Saturday, October 11, 2014

Istanbul, Oh Istanbul

Istanbul, Oh Istanbul.

As I wrap up my Istanbul part of my voyage across Europe, I have allot to say about this beautiful city. Istanbul is truly filled with a distinct culture. One of the oldest city's in the world, it offers so much. I did not know what too accept from this city. Honestly, I thought it was going to be a lot more impoverish than it was; however, It is a bustling metropolis alive at all hours of the night. Where religious culture clash with modern day nuances. Where burka covered women roam the streets while young men/women in the latest fashion pass you by. It is a world where new and old cultures mix and live harmoniously (for the most part).

There are some distinct parts of my trip that I have to mention in this article. The first thing is to make sure to dress modestly; as any provocative clothing on a woman ( because in this we have stepped back into time and women are not seen in the same respect as men) will get you stares, dirty looks and annoying cat calls. Everyone smokes and between the countless smokers, the lack of deodorant, and various spices used in different restaurants it can get kinda smelly. Hammam's or Turkish bath houses are amazing. You instantly feel as if you stepped back to the year 1593A.D, and you are a Roman empresses being bathed by your help. It is amazing and the notion of being topless in a marble slabbed Roman esque room, tho at first may seem embarrassing, it's not, it's exhilarating. Every woman has tits, don't be shy and let them hang. The lady who bathed me was awesome we cracked jokes and she told me I was beautiful. I'm almost certain she was hitting on 
Try and see all the touristy things there to see. Some are worth it and some are not, but I will let you be the judge of that. Every touristy thing I did was necessary. It gave me a true feel of how Istanbul was during the various periods of life from the Ottoman empire to the Roman take over. 

The beauty of listening to the prayer calls five times a day is unreal. Every time a prayer call would be heard it would penetrate my soul. You can hear these prayers from any part of the city. As the muezzin ( a person appointed to say these prayers) will stand a top the minaret and call his followers. I felt the yearning of the call, the melodic tones of the men's voices were warm, and the spiritual aspect of it all was amazing. The faith they have is unwavering and tho I am not religious, it is appreciated and equally as beautiful. 
The food for me was a hit and miss. Tho I liked lamb, by day 6 I was ready for some arroz con gandules. You'll find the same dishes over and over, and some stops are better than others, you just have to explore. Their diets lacks fruit and actual veggies, the spice is like nothing I have ever tasted before, and they are big on meats and starches. Even the strongest of stomachs will have some issues. Two out of six of us were constipated (myself included) and two more suffered really bad diarrhea. Nothing that prevented us from enjoying our time, but just make sure you know the food is def different from typical American/Caribbean dishes.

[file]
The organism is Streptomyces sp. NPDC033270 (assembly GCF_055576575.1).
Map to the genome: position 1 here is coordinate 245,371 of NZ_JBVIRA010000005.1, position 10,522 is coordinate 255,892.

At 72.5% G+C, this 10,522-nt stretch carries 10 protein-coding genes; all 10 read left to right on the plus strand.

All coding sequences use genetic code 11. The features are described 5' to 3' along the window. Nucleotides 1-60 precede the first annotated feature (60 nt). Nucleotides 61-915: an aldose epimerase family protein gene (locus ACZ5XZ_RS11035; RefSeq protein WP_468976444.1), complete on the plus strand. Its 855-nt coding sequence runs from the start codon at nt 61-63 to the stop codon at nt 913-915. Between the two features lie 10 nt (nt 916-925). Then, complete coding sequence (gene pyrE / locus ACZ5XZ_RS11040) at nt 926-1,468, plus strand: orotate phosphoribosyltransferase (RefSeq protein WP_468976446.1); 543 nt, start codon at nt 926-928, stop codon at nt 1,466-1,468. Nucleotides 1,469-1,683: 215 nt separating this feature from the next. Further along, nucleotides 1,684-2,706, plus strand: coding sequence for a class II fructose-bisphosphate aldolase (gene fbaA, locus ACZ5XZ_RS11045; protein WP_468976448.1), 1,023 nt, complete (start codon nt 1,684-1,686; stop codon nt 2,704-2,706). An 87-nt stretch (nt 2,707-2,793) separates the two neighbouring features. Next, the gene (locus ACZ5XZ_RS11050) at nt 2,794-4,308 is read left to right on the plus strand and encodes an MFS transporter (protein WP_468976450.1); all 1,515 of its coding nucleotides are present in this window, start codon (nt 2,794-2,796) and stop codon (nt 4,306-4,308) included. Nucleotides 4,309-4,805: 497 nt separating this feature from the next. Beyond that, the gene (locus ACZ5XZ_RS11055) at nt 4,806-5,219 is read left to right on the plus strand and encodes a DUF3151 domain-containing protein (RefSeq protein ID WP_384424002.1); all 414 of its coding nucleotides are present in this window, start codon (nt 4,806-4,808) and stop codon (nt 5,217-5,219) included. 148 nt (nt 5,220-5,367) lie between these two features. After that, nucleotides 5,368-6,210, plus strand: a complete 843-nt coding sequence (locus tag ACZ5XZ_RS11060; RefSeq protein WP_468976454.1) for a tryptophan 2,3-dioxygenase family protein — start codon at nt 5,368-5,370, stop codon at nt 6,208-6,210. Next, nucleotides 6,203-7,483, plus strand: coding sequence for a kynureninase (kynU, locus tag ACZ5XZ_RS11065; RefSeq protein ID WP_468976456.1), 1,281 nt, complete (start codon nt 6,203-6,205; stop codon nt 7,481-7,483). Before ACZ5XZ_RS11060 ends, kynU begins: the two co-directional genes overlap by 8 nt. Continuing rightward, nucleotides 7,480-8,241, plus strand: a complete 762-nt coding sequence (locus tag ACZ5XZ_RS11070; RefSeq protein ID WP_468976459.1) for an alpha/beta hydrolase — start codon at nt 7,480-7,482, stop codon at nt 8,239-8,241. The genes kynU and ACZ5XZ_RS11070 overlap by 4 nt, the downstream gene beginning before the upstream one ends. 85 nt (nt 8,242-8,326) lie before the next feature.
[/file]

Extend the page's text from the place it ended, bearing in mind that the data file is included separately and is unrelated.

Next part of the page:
The men, what do I say, they are intense. I mean they made me feel as if I was a prude. They do not treat Turkish women the way they treat foreigner and I think it is because we are much more loose to say it lightly and have somewhat of a reputation. They will stop their cars for you, they will try and kiss you within the first 5 minutes of knowing you, they will call you beautiful and ask you if you want to have sex with them right in front of their mothers. They are horny horny bastards and sometimes may cross the line. Be coy, do flirt, but be strong and impeccable with your word and you should be fine. The language barrier can get you in some trouble, so be as direct as possible. I found that by the last few days this was truly annoying and uncomfortable. I have always been a confident big girl, but at home I do not get recognized and I thought I would not in turkey, but the men loved me and were not afraid to show it.

All in all Istanbul was enlightening for me. It taught me allot about how I handle certain situations and how strong I am. There were moments I was scared, for example when I decided to take on the town by myself, but I made it out alive. I appreciated the culture and the differences; it made me appreciate home that much more. For my taste, Istanbul is not a place I could see myself living, there are too many people, the drinks are expensive, the food is limited, and they don't use actual milk. I know you may say, “so what, they don't use traditional milk” but I never realized how much I loved milk until I had to drink carton milk (sorry call me a princess). I am glad I visited it and would never take it back. It completely took me out of my comfort level and where I could see some of my closets friends complain I tried my very best not too. Even tho those two hundred stairs I had to take uphill daily to get anywhere were a bitch and I'm pretty sure I complained about those once or twice, but it was all in jest. I love those stairs (not really) for I lost four pounds on this trip...jajajaja. I am a better person because of Istanbul and I will be forever grateful.

For all the friends I made on this trip Cathy, Wilmi, Luis, Jo, Oz, Altup and the gang, kemal and family, and Nur. Thank you, thank you for showing me a great time. It was awesome; the good, the bad, the ups and downs.

Till we meet again